The Accident Rehabilitation and Compensation Insurance Corporation ("ACC") advised the Medical Council of a finding of medical error by the provider, a General Practitioner, in relation to the care he provided to the consumer. As required by the Medical Practitioners Act 1995 the Medical Council referred the matter to the Health and Disability Commissioner.
The complaint was that:
In mid-November 1996 the provider, against the manufacturer's recommendation for administration, gave the consumer an intra-muscular injection of Voltaren into her left thigh for the treatment of a unilateral headache. This resulted in an infection at the injection site that has left the consumer with a scar approximately the size of a 5c piece.
A claim to ACC followed with the subsequent finding that the infection and resulting scar were caused from the Voltaren injection being given in the wrong place.
On 16 September 1997 documentation was received by the Commissioner from the Medical Council and the Commissioner commenced an investigation on her own initiative. Information was obtained from the provider.
Documentation relating to ACC's assessment of the consumer's claim for medical error was viewed and medical advice was obtained. Product information from Novartis, the manufacturers of Voltaren, was also reviewed.
Outcome of Investigation
The consumer had a history of migraine and consulted the provider at an After Hours Medical Centre one day in mid-November 1996 suffering from a unilateral headache of three hours' duration. The provider treated the consumer's headache with an intra-muscular injection of Voltaren injecting 75mg of Voltaren into the consumer's left thigh. In his response to ACC the provider stated "I do note that the manufacturer's recommendation for Voltaren is to inject the drug into the buttock area and most of the time I do utilise this route?I cannot explain to you why I have chosen the thigh as the preferred site of injection in the above case?/I>"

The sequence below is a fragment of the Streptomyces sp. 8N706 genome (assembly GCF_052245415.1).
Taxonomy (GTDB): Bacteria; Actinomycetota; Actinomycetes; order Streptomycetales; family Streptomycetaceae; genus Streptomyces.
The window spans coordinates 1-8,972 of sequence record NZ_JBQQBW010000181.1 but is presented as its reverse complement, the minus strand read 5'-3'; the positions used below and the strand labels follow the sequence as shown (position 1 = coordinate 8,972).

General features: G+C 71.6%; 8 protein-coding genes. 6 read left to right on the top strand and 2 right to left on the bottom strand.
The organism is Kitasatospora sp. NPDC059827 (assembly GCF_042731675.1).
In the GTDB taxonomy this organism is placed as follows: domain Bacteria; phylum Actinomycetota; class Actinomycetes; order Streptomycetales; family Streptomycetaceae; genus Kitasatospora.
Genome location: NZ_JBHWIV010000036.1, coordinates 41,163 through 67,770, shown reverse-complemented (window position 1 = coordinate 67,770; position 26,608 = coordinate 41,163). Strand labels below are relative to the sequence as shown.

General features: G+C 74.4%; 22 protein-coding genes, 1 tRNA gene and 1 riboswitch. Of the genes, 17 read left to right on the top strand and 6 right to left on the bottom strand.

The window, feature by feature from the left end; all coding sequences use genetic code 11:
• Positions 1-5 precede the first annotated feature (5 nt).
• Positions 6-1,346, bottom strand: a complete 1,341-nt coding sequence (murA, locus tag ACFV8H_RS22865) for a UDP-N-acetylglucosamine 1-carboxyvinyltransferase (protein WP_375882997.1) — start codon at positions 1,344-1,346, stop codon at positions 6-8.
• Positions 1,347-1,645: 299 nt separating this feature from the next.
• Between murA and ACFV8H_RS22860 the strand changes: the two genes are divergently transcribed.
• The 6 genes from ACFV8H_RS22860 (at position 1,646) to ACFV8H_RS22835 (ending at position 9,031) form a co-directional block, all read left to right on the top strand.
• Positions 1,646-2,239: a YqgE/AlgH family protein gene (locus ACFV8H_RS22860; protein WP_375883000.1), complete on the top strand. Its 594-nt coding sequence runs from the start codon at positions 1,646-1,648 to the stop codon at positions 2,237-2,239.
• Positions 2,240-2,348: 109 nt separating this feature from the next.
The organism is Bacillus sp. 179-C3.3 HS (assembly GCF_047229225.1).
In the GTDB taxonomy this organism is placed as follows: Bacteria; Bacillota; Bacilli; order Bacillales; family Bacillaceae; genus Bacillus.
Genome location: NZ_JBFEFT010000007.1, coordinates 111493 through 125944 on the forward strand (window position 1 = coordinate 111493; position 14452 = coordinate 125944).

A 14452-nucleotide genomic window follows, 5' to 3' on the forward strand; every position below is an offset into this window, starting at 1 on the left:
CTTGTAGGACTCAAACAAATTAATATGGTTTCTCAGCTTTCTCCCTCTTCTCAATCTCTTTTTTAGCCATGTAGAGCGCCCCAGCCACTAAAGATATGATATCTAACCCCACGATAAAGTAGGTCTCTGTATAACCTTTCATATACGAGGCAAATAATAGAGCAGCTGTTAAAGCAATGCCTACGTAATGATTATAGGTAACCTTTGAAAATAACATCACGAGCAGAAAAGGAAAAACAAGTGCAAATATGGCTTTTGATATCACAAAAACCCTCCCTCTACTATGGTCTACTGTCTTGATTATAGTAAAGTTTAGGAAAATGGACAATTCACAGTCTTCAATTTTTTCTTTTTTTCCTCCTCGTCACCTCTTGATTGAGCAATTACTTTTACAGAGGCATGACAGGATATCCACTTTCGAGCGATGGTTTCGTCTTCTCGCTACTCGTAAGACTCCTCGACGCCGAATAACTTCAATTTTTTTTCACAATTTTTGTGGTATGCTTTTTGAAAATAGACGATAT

The consumer advised that following the injection her thigh became swollen and painful to touch. Approximately two weeks later the swelling had started to abate and a large bruise appeared. As the bruise began to resolve a scab developed over the site of the injection.
Approximately one month later the consumer returned to the same medical practice and was seen by a different doctor. The advice given at this consultation was that this outcome can occasionally occur with intra-muscular injections of non-steroidal anti-inflammatory drugs and that the situation would resolve itself over time.
One week later the consumer sought a second opinion after the wound began to develop an infection under the scab. At this consultation the consumer was advised she had an infection at the original injection site. The consulting doctor removed the scab, cleaned and packed the wound, and the consumer was required to attend the clinic every two days for approximately one month to have the wound redressed. The consumer has been left with a scar the size of a 5 cent piece.
Information obtained from Novartis, the manufacturers of Voltaren, states "the only site approved for Voltaren IM injections is deep into the upper outer quadrant of the gluteal muscles".
Code of Health and Disability Services Consumers' Rights
Right to Services of an Appropriate Standard
2) Every consumer has the right to have services provided that comply with legal, professional, ethical, and other relevant standards.
In my opinion there has been a breach of Right 4(2) of the Code of Health and Disability Services Consumers' Rights.
The provider had an obligation to provide the consumer with services that met professional standards. In order to meet his obligation he needed to follow the manufacturer's recommendation for the approved site for injection of Voltaren. The provider acknowledged his awareness of the manufacturer's instruction that intra-muscular Voltaren should be administered into the gluteal muscles and was unable to offer a reason for his failure to comply with this.
I recommend that the provider:
- Review the procedures he has in place to ensure his compliance with manufacturers' guidelines for the appropriate administration of medication. On evidence of the procedural review to the Commissioner this file will be closed.
A copy of this opinion will be sent to the Medical Council of New Zealand for their information and a copy with identifying information removed will be sent to the Royal New Zealand College of General Practitioners.
The Commissioner will publish this opinion with identifying information removed in order to raise awareness of this issue.